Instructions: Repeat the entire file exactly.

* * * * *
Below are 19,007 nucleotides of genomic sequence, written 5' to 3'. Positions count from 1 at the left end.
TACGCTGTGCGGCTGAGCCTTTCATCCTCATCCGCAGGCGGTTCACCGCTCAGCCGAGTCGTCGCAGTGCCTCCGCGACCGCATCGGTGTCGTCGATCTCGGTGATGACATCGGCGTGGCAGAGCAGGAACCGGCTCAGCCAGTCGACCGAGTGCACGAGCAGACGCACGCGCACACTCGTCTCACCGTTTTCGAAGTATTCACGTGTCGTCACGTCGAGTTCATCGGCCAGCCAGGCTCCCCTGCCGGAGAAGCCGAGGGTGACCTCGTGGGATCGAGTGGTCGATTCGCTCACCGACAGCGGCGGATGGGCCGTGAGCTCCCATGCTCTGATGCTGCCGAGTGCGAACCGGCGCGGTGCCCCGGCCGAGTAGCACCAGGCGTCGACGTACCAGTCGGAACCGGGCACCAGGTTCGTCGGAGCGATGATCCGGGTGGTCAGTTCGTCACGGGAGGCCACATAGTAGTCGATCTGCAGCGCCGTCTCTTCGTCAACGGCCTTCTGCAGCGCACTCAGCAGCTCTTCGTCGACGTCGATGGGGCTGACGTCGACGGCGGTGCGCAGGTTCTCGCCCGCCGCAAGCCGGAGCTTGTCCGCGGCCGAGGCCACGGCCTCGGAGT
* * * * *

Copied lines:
Below are 19,007 nucleotides of genomic sequence, written 5' to 3'. Positions count from 1 at the left end.
TACGCTGTGCGGCTGAGCCTTTCATCCTCATCCGCAGGCGGTTCACCGCTCAGCCGAGTCGTCGCAGTGCCTCCGCGACCGCATCGGTGTCGTCGATCTCGGTGATGACATCGGCGTGGCAGAGCAGGAACCGGCTCAGCCAGTCGACCGAGTGCACGAGCAGACGCACGCGCACACTCGTCTCACCGTTTTCGAAGTATTCACGTGTCGTCACGTCGAGTTCATCGGCCAGCCAGGCTCCCCTGCCGGAGAAGCCGAGGGTGACCTCGTGGGATCGAGTGGTCGATTCGCTCACCGACAGCGGCGGATGGGCCGTGAGCTCCCATGCTCTGATGCTGCCGAGTGCGAACCGGCGCGGTGCCCCGGCCGAGTAGCACCAGGCGTCGACGTACCAGTCGGAACCGGGCACCAGGTTCGTCGGAGCGATGATCCGGGTGGTCAGTTCGTCACGGGAGGCCACATAGTAGTCGATCTGCAGCGCCGTCTCTTCGTCAACGGCCTTCTGCAGCGCACTCAGCAGCTCTTCGTCGACGTCGATGGGGCTGACGTCGACGGCGGTGCGCAGGTTCTCGCCCGCCGCAAGCCGGAGCTTGTCCGCGGCCGAGGCCACGGCCTCGGAGT